Radical Changes in the Engineering of Synthetic Genes for Protein Expression - - BioPharm International


Radical Changes in the Engineering of Synthetic Genes for Protein Expression

BioPharm International

Extensive alteration of codon usage alone, however, can introduce deleterious pauses into an open reading frame. In addition, changing the host organism effectively randomizes the pauses, making expression unpredictable. Managing codon pair interactions and simultaneously optimizing the entire set of parameters requires advanced computationally intensive design tools. Successful applications to explore and exploit the incredible diversity of potential gene sequences have been developed using a branch–bound algorithm.15 The design process called "translation engineering," for example, simultaneously satisfies the five parameters listed above.12

Continuing use of these techniques for ever-increasing numbers of genes in diverse organisms will further test their utility. To date, genes have been tailored for expression in E. coli, gram positive bacteria, yeasts, human cells, and plants, with frequently dramatic increases in protein yield.

The Future of Translation Engineering and the Role of Pausing in Complex Proteins

A rich series of biological events takes place during the translation of a protein. Deconvoluting the various aspects of co-translational modification critically depends on modulating the speed of the ribosome. One example is the independent domain folding of multi-domain proteins. Experimental evidence shows that proper folding of a yeast TY3 GAG gene (which has two independent domains) expressed in E. coli can be altered by the placement of pause sites between the two domains.16 By modifying the translation kinetics of complex multi-domain proteins, it may be possible to alter the time each domain needs to organize. Although refolding studies indicate that the time required for a protein to settle into its final configuration may take as long or longer that the translation of the protein,17 pausing may allow each domain to partially organize, committing to a particular, independent fold. Other co-translational events, such as association with membranes, secretion, proteolysis, or association with other proteins, may all depend on the kinetics of the emerging nascent peptide.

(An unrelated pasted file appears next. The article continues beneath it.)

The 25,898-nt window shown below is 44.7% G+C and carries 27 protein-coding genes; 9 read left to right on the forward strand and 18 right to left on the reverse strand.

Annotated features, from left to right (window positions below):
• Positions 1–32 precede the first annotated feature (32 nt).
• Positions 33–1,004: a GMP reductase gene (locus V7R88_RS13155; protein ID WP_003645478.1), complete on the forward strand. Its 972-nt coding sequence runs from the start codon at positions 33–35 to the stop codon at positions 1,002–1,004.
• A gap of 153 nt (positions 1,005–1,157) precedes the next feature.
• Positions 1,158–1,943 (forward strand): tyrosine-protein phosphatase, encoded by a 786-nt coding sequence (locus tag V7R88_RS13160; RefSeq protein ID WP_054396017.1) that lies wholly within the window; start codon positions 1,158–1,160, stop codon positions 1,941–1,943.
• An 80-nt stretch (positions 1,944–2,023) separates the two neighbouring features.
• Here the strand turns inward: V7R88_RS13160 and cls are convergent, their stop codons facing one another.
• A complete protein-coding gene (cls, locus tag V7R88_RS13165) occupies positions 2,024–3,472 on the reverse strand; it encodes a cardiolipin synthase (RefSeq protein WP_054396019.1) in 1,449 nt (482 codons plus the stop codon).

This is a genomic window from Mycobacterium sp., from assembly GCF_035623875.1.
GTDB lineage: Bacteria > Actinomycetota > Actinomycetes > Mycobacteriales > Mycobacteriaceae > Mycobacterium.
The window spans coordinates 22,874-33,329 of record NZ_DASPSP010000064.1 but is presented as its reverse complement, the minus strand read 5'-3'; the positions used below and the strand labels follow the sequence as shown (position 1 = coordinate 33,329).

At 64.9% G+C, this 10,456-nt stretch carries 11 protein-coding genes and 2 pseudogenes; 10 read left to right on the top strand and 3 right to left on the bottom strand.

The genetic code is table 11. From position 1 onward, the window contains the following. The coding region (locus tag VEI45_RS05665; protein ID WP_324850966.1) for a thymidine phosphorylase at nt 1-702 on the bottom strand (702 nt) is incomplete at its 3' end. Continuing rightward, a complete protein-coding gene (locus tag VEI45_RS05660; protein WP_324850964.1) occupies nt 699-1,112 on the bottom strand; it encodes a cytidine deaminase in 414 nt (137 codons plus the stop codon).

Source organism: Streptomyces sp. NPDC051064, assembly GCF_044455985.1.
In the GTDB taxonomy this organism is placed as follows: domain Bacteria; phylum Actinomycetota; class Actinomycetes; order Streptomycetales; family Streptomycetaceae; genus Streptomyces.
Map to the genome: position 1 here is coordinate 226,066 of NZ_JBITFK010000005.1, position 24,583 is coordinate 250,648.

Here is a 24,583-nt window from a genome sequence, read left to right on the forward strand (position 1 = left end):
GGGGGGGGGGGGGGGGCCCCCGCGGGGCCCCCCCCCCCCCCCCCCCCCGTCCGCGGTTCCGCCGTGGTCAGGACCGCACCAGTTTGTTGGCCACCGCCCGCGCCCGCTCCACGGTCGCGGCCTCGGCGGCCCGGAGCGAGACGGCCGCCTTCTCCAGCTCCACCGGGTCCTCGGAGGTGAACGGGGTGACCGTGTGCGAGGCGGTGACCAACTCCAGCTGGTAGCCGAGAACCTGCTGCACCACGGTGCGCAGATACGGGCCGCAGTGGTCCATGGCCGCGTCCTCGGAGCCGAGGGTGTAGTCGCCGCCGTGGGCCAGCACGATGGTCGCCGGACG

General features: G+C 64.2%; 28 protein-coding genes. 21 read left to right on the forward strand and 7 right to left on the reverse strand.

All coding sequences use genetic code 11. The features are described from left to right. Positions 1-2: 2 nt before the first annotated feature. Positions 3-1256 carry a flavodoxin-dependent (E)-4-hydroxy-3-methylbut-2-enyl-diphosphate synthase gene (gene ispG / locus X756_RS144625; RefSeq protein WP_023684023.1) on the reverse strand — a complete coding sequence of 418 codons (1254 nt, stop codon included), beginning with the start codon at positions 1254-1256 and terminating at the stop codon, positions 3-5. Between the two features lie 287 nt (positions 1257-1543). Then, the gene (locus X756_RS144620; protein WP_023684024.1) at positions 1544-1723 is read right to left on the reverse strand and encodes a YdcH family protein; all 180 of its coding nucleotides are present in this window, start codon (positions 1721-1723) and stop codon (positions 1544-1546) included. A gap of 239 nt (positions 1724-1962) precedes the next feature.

Evolution has favored the over-representation of codon pairs that encode pause sites. This overabundance presumably is renewed as the set of pause sites change over evolutionary time. It appears that tremendous genome-wide selection pressure exists for cells to avoid creating misfolded proteins.18 Perhaps these codon pair-encoded pauses are selected as a consequence of this pressure. Would-be designers of genes should consider taking advantage of this rich and biologically-used method for controlling the translation of genes and the activity of their encoded proteins.


The authors wish to thank GW Hatfield, RH Lathrop, S-P Hung, and A Fraudorf.

Joseph D. Kittle, Jr, Ph.D., Senior Vice President, Market Development, CODA Genomics, Inc., 4521 Campus Drive, Irvine, CA 92612, Office 949 348 1188 ext 103


1. Goeddel DV, Kleid DG, Bolivar F, Heyneker HL, Yansura DG, Crea R, Hirose T, Kraszewski A, Itakura K, Riggs AD. Expression in Escherichia coli of chemically synthesized genes for human insulin. Proc Natl Acad Sci U S A. 1979; 76:106-10.

2. Swartz JR. Advances in Escherichia coli production of therapeutic proteins. Curr Opin Biotechnol. 2001;12:195-201

3. Greene JJ. Host cell compatibility in protein expression, Methods Mol Biol. 2004;267:3-14.

4. Gerngross TU. Advances in the production of human therapeutic proteins in yeasts and filamentous fungi. Nat Biotechnol. 2004;22:1409-14

5. Cregg JM, Cereghino JL, Shi J, Higgins DR. Recombinant protein expression in Pichia pastoris. Mol Biotechnol. 2000;16:23-52.

6. Andersen DC, Krummen L. Recombinant protein expression for therapeutic applications. Curr Opin Biotechnol. 2002;13:117-23

7. Gutman GA, Hatfield GW Nonrandom utilization of codon pairs in Escherichia coli. Proc. Natl. Acad. Sci. USA 1989; 86: 3699-3703

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